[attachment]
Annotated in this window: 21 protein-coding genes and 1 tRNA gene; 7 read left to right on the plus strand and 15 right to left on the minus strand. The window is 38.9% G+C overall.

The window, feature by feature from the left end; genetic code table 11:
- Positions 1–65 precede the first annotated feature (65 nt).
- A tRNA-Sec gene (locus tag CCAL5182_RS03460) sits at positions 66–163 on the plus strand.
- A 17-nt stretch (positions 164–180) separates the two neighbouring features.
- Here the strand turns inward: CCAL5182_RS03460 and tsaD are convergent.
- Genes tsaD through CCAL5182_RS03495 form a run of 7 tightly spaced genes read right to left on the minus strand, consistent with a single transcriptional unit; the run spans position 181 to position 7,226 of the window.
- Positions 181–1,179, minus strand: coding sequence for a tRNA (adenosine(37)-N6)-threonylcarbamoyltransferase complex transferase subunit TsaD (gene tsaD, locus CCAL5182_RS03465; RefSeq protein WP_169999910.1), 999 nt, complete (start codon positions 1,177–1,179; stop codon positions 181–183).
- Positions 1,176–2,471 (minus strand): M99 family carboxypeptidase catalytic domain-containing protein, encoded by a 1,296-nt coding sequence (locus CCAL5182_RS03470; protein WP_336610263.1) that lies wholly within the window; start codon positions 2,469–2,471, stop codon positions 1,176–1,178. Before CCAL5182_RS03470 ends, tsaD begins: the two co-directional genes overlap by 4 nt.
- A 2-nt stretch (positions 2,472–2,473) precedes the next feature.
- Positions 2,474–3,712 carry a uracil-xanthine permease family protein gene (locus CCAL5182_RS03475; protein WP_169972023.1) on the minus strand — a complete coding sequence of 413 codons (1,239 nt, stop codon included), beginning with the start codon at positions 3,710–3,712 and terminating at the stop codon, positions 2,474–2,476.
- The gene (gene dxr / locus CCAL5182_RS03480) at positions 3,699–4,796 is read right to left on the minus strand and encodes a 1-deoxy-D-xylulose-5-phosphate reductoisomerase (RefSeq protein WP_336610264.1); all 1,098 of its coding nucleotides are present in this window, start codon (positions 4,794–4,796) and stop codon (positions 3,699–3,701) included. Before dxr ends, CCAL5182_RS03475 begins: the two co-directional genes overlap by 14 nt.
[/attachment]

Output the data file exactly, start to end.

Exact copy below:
Annotated in this window: 21 protein-coding genes and 1 tRNA gene; 7 read left to right on the plus strand and 15 right to left on the minus strand. The window is 38.9% G+C overall.

The window, feature by feature from the left end; genetic code table 11:
- Positions 1–65 precede the first annotated feature (65 nt).
- A tRNA-Sec gene (locus tag CCAL5182_RS03460) sits at positions 66–163 on the plus strand.
- A 17-nt stretch (positions 164–180) separates the two neighbouring features.
- Here the strand turns inward: CCAL5182_RS03460 and tsaD are convergent.
- Genes tsaD through CCAL5182_RS03495 form a run of 7 tightly spaced genes read right to left on the minus strand, consistent with a single transcriptional unit; the run spans position 181 to position 7,226 of the window.
- Positions 181–1,179, minus strand: coding sequence for a tRNA (adenosine(37)-N6)-threonylcarbamoyltransferase complex transferase subunit TsaD (gene tsaD, locus CCAL5182_RS03465; RefSeq protein WP_169999910.1), 999 nt, complete (start codon positions 1,177–1,179; stop codon positions 181–183).
- Positions 1,176–2,471 (minus strand): M99 family carboxypeptidase catalytic domain-containing protein, encoded by a 1,296-nt coding sequence (locus CCAL5182_RS03470; protein WP_336610263.1) that lies wholly within the window; start codon positions 2,469–2,471, stop codon positions 1,176–1,178. Before CCAL5182_RS03470 ends, tsaD begins: the two co-directional genes overlap by 4 nt.
- A 2-nt stretch (positions 2,472–2,473) precedes the next feature.
- Positions 2,474–3,712 carry a uracil-xanthine permease family protein gene (locus CCAL5182_RS03475; protein WP_169972023.1) on the minus strand — a complete coding sequence of 413 codons (1,239 nt, stop codon included), beginning with the start codon at positions 3,710–3,712 and terminating at the stop codon, positions 2,474–2,476.
- The gene (gene dxr / locus CCAL5182_RS03480) at positions 3,699–4,796 is read right to left on the minus strand and encodes a 1-deoxy-D-xylulose-5-phosphate reductoisomerase (RefSeq protein WP_336610264.1); all 1,098 of its coding nucleotides are present in this window, start codon (positions 4,794–4,796) and stop codon (positions 3,699–3,701) included. Before dxr ends, CCAL5182_RS03475 begins: the two co-directional genes overlap by 14 nt.